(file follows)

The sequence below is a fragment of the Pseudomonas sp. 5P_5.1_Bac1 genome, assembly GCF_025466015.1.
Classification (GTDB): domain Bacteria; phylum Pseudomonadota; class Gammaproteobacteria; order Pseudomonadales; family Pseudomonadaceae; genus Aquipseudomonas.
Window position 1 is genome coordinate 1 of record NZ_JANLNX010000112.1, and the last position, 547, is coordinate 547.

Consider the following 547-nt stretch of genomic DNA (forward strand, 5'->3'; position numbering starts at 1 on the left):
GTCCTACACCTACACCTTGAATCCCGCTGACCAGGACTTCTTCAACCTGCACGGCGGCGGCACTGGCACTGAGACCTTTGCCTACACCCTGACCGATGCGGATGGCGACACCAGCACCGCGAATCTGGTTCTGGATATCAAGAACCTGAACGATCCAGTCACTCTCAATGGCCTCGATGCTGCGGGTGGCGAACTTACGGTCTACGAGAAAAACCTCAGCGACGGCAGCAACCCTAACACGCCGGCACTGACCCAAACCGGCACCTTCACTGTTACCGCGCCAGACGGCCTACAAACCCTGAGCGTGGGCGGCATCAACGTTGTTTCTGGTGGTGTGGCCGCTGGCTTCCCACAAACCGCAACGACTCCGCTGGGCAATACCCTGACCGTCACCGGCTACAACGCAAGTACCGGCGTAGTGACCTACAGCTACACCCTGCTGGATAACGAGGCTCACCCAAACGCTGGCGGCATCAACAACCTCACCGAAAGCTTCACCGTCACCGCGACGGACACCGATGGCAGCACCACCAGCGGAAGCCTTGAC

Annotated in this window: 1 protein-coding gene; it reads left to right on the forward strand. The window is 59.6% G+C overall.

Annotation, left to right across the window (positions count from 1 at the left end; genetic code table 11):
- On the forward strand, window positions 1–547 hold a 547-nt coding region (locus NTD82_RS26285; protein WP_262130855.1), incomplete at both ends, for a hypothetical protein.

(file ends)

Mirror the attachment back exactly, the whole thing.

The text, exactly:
The sequence below is a fragment of the Pseudomonas sp. 5P_5.1_Bac1 genome, assembly GCF_025466015.1.
Classification (GTDB): domain Bacteria; phylum Pseudomonadota; class Gammaproteobacteria; order Pseudomonadales; family Pseudomonadaceae; genus Aquipseudomonas.
Window position 1 is genome coordinate 1 of record NZ_JANLNX010000112.1, and the last position, 547, is coordinate 547.

Consider the following 547-nt stretch of genomic DNA (forward strand, 5'->3'; position numbering starts at 1 on the left):
GTCCTACACCTACACCTTGAATCCCGCTGACCAGGACTTCTTCAACCTGCACGGCGGCGGCACTGGCACTGAGACCTTTGCCTACACCCTGACCGATGCGGATGGCGACACCAGCACCGCGAATCTGGTTCTGGATATCAAGAACCTGAACGATCCAGTCACTCTCAATGGCCTCGATGCTGCGGGTGGCGAACTTACGGTCTACGAGAAAAACCTCAGCGACGGCAGCAACCCTAACACGCCGGCACTGACCCAAACCGGCACCTTCACTGTTACCGCGCCAGACGGCCTACAAACCCTGAGCGTGGGCGGCATCAACGTTGTTTCTGGTGGTGTGGCCGCTGGCTTCCCACAAACCGCAACGACTCCGCTGGGCAATACCCTGACCGTCACCGGCTACAACGCAAGTACCGGCGTAGTGACCTACAGCTACACCCTGCTGGATAACGAGGCTCACCCAAACGCTGGCGGCATCAACAACCTCACCGAAAGCTTCACCGTCACCGCGACGGACACCGATGGCAGCACCACCAGCGGAAGCCTTGAC

Annotated in this window: 1 protein-coding gene; it reads left to right on the forward strand. The window is 59.6% G+C overall.

Annotation, left to right across the window (positions count from 1 at the left end; genetic code table 11):
- On the forward strand, window positions 1–547 hold a 547-nt coding region (locus NTD82_RS26285; protein WP_262130855.1), incomplete at both ends, for a hypothetical protein.